BLS Projects a very optimistic 98,500 new jobs for lawyers. In that time I project a very conservative net increase of at least 189,442 new JDs.
In a comment to Friday's post, the author of the Law School Tuition Bubble blog pointed out that the Bureau of Labor Statistics projects that the number of jobs for lawyers will increase by 98,500 over the ten year period from 2008 to 2018. (See the "Projections" data.) Adjusting for lawyer retirements, what is the net increase in the number of lawyers produced over those ten years?
Let's use my standard assumption that a lawyer would want to practice or would end up practicing for 40 years. (If someone graduated at age 25, he would earn their living working as a lawyer for 40 years before retiring at age 65.) We have ABA data for the number of JDs produced between 1969 and 1978 (corresponding to JD production 40 years in the future from 2009 to 2018). The net change in the number of JDs will be the difference between the number of JDs produced between 2009 and 2018 and the number produced from 1969 through 1978.
Unfortunately, we don't know how many new JDs will be minted between 2011 and 2018. The only data I have in those regards is that 44,000 were produced in 2009. Let's assume that 45,000 new JDs will be produced for each of the 9 years between 2010 and 2018. (In reality, the number will probably be higher since the ABA continues accrediting new law schools.)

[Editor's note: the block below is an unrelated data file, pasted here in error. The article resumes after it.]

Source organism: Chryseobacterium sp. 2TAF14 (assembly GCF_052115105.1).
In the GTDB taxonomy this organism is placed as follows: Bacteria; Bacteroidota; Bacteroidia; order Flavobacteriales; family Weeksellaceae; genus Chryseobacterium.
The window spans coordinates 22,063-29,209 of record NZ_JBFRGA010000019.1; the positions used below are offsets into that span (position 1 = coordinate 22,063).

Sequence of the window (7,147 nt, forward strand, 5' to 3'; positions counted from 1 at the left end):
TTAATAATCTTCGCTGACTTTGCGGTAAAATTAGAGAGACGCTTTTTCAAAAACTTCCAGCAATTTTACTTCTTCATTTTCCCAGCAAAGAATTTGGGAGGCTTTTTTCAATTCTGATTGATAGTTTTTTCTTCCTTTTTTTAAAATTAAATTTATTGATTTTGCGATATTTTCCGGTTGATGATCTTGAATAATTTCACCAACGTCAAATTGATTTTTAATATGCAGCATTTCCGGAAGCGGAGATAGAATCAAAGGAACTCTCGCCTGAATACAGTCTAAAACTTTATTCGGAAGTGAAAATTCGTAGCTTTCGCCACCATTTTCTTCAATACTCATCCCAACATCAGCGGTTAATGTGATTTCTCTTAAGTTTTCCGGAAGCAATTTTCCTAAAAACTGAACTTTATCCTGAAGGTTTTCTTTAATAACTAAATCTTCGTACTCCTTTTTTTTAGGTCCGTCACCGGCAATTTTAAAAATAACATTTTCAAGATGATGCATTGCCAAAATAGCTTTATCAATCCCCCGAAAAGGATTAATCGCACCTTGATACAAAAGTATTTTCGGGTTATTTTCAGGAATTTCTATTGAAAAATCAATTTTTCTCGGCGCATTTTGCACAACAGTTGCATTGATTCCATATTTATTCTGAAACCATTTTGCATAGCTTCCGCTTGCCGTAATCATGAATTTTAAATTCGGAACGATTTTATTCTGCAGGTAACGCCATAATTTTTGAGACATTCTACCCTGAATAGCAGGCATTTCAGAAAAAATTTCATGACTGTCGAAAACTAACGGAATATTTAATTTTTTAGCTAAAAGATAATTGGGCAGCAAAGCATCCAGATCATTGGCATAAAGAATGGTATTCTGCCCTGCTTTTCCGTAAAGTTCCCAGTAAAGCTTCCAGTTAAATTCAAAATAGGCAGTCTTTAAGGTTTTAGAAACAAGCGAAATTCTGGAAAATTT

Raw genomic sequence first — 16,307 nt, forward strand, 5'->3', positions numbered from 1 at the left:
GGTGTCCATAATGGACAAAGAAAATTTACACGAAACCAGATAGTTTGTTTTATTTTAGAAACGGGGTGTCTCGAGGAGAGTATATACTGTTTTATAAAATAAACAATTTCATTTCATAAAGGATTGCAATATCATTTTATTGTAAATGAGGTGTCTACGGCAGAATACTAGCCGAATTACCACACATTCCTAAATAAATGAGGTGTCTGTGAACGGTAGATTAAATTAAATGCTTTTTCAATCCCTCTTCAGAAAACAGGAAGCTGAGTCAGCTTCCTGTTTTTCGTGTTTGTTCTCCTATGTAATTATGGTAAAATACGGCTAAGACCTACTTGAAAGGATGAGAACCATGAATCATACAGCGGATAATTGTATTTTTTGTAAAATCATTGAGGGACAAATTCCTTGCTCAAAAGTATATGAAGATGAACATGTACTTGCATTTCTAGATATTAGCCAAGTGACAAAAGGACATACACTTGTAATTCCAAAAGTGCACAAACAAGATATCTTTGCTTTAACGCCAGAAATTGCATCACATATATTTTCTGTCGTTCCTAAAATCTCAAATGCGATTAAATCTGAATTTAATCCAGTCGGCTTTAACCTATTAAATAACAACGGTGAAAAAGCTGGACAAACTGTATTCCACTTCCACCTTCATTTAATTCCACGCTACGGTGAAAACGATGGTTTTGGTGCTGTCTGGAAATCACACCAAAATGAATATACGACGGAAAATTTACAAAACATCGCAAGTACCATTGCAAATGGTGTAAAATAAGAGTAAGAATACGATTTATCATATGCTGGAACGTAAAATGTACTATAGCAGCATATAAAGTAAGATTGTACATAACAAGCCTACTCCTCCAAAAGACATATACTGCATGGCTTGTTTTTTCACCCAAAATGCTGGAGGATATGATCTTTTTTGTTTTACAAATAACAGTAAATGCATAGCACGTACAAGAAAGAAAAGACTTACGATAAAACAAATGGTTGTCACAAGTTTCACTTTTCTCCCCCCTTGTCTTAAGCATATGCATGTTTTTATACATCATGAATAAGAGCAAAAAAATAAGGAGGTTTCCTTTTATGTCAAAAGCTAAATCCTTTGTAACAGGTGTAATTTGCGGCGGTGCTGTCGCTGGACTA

|Years||Law School |
Law School Grads
|2009 - 1969||44,000||16,733||27,267|
|2010 - 1970||45,000||17,477||27,523|
|2011 - 1971||45,000||17,006||27,994|
|2012 - 1972||45,000||22,342||22,658|
|2013 - 1973||45,000||27,756||17,244|
|2014 - 1974||45,000||28,729||16,271|
|2015 - 1975||45,000||29,961||15,039|
|2016 - 1976||45,000||32,597||12,403|
|2017 - 1977||45,000||33,640||11,360|
|2018 - 1978||45,000||33,317||11,683|
So, for the BLS's projected 98,500 new lawyer jobs, the law schools and the ABA will produce a net increase of 189,442 new lawyers. Assuming that these optimistic numbers are correct, only 52.0% of all new law school graduates will be able to find lawyer jobs.
I think that projection is very optimistic. First, it assumes that the number of jobs for lawyers will actually increase. Last week the ABA reported that the legal profession lost 2900 attorney jobs last month (when jobs in other sectors supposedly increased). In the meantime legal process outsourcing is shipping lawyer jobs overseas and computers may become capable of basic document review. Also, our nation's economy will probably continue to suffer from malaise, and as a general rule, less economic activity means fewer business transactions and less work for lawyers. Moreover, historically the amount of new lawyer production increases over time. In other words, in reality more than 45,000 new JDs will probably be produced each year while the increase in the number of jobs for lawyers will probably be smaller than 98,500, assuming that it increases at all. Consequently, I suspect that the percentage of new graduates who are able to find entry-level law jobs will be much closer to the 29.1% and 27.35% figures I calculated previously.
Of course, in response, the ABA will probably continue to accredit new law schools and the law schools will probably continue to increase tuition and keep raking in the bucks.